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  • Writer's pictureKev Thomas Writes

An Interesting Calibre

Our eldest son, Keith, who is an established and well-known gunmaker here in the UK recently sent me some interesting photos. Interesting from a historical perspective as well as calibre perspective. He had been sent this specific rifle in .350 Rigby Magnum calibre by a UK customer who wanted it cleaned up, and in general shown a bit of TLC, prior to going on a safari to Tanzania. Keith immediately realised I’d be interested in this particular rifle because of it’s history. Firstly though, let’s look at the particular calibre.


Normally, when the Rigby name comes up amongst gun enthusiasts the first calibre which comes to mind is Rigby’s venerated .416, and rightly so, because it is a proven classic, however, it’s not the only calibre to bear Rigby’s name. Another proven Rigby calibre was their .275, more well known as the 7x57mm Mauser used by Col Jim Corbett in India, and by ‘Karamoja’ Bell in Africa. The 7x57mm Mauser was a favourite calibre of mine throughout my lengthy career as a game ranger, and then as a PH.  Another Rigby cartridge which is now seemingly overlooked in our more modern times is the Rigby .350 Magnum, and yet at one time it was just as popular as the .375 H&H Magnum.


First released in 1908 the Rigby .350 Magnum was an entirely original cartridge and wasn’t designed from any parent cartridge as such. It predated the revered .416 by three years and was Rigby’s first cartridge to feature their hallmark sharp 45-degree shoulder. The .350 Magnum case length is 2.742 inches, with an overall cartridge length of 3.44 inches which makes it a comfortable fit in a magnum length receiver. Ballistically, the 225-grain bullets have a muzzle velocity of 2,625 feet per second with muzzle energy at 3,440 foot/pounds. The sectional density value of 0.251 would be considered a bit light for some dangerous game species, although it was used to good effect on species like buffalo. Most experienced professional hunters in Africa consider a bullet with a sectional density of 0.300 would be preferrable.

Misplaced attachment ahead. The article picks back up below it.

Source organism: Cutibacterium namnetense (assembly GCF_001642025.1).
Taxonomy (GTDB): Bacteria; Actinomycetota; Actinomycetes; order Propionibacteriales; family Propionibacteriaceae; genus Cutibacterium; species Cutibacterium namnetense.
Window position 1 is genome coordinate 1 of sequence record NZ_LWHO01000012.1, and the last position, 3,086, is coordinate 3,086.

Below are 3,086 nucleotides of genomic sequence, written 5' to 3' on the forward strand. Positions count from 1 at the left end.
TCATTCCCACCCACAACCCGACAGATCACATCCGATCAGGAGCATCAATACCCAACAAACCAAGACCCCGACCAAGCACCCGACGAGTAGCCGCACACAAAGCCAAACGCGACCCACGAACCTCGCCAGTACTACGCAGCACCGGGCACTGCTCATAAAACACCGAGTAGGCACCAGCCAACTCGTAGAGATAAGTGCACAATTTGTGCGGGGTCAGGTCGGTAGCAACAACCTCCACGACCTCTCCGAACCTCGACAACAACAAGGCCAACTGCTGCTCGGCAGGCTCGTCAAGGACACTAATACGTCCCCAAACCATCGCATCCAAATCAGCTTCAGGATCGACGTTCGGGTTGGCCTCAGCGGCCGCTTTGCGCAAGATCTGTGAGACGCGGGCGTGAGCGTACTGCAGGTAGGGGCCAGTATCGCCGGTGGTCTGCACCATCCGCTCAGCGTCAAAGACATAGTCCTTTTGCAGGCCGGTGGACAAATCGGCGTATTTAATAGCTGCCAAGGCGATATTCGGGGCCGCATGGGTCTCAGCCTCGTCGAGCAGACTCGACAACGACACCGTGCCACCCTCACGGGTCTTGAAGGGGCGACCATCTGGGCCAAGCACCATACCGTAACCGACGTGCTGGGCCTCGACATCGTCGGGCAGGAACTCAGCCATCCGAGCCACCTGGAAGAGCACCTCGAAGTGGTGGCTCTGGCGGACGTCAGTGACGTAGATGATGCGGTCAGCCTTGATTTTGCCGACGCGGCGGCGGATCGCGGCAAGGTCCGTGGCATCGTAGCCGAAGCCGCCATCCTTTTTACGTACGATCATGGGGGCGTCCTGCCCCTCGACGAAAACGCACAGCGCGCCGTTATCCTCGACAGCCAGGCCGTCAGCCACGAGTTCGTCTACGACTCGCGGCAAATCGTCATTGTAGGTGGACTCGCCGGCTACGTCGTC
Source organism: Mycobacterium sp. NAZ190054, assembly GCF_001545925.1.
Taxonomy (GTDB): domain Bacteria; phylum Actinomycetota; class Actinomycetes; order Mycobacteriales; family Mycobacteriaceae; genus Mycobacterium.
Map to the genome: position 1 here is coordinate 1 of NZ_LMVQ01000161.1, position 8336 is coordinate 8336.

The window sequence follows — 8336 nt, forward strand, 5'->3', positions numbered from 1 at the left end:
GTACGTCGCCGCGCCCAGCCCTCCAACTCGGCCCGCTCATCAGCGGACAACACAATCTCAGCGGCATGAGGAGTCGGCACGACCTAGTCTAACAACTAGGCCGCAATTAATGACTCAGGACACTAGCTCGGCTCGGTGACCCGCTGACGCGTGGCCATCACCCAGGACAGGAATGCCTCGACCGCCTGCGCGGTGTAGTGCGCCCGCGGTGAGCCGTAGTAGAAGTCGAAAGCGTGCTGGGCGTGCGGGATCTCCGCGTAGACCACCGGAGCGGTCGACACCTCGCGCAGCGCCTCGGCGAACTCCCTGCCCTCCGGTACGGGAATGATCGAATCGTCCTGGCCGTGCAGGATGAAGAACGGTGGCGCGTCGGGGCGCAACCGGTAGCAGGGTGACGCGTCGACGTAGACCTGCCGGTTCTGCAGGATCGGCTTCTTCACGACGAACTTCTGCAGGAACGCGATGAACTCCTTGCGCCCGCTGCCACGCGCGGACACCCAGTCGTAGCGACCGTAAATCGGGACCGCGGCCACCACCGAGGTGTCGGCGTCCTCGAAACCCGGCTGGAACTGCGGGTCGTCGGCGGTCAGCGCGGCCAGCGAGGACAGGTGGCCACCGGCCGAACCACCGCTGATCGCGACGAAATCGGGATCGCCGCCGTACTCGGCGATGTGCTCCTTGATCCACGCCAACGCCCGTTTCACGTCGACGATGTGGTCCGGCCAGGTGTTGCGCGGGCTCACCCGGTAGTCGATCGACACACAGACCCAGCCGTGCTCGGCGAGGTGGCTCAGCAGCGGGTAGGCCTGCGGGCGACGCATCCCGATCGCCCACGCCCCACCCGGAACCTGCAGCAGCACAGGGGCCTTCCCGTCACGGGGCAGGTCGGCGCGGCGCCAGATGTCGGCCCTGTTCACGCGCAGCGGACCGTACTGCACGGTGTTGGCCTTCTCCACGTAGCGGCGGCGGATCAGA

At time of release, the .350 Rigby Magnum cartridge was considered an all-rounder and certainly suitable for the more open plains type habitat found in what was then still German East Africa (Tanzania), and Kenya. Soft-nose bullets proved adequate on various antelope species, dangerous cats, and buffalo, whilst the solid bullets, termed full patch back then were said to be suitable for elephant hunting. East African hunters of that era who used and liked the cartridge were Denys Finch-Hatton whose name became known as a result of the book, and film, Out of Africa, and Pete Pearson. Portuguese East Africa (Mozambique) hunter and author John ‘Pondoro’ Taylor also used the .350 Rigby Magnum, and like those in East Africa, he sung the calibre’s praises, although a heavier bullet may have been more suitable. Well respected veteran East African PH Robin Hurt, had extensive experience using the .350 Magnum from a young age, and he has always spoken and written highly of it.

The particular .350 Rigby Magnum which our son Keith was working on, has an interesting history. It was bought directly from Rigby’s by Harold Trollope in 1939 and imported into East London, Eastern Cape, South Africa. Trollope was the first game ranger appointed at South Africa’s Addo Elephant National Park. Prior to that, I’m led to understand Trollope had served as a game ranger in the Kruger National Park, under James Stevenson-Hamilton, who served from 1902 until 1946 as the first Kruger National Park warden, although at the time the national park was known as Sabi Nature Reserve.  A book titled, Harold Trollope: The Man They Called ‘Vukani’ was written about him but it is now out of print.     






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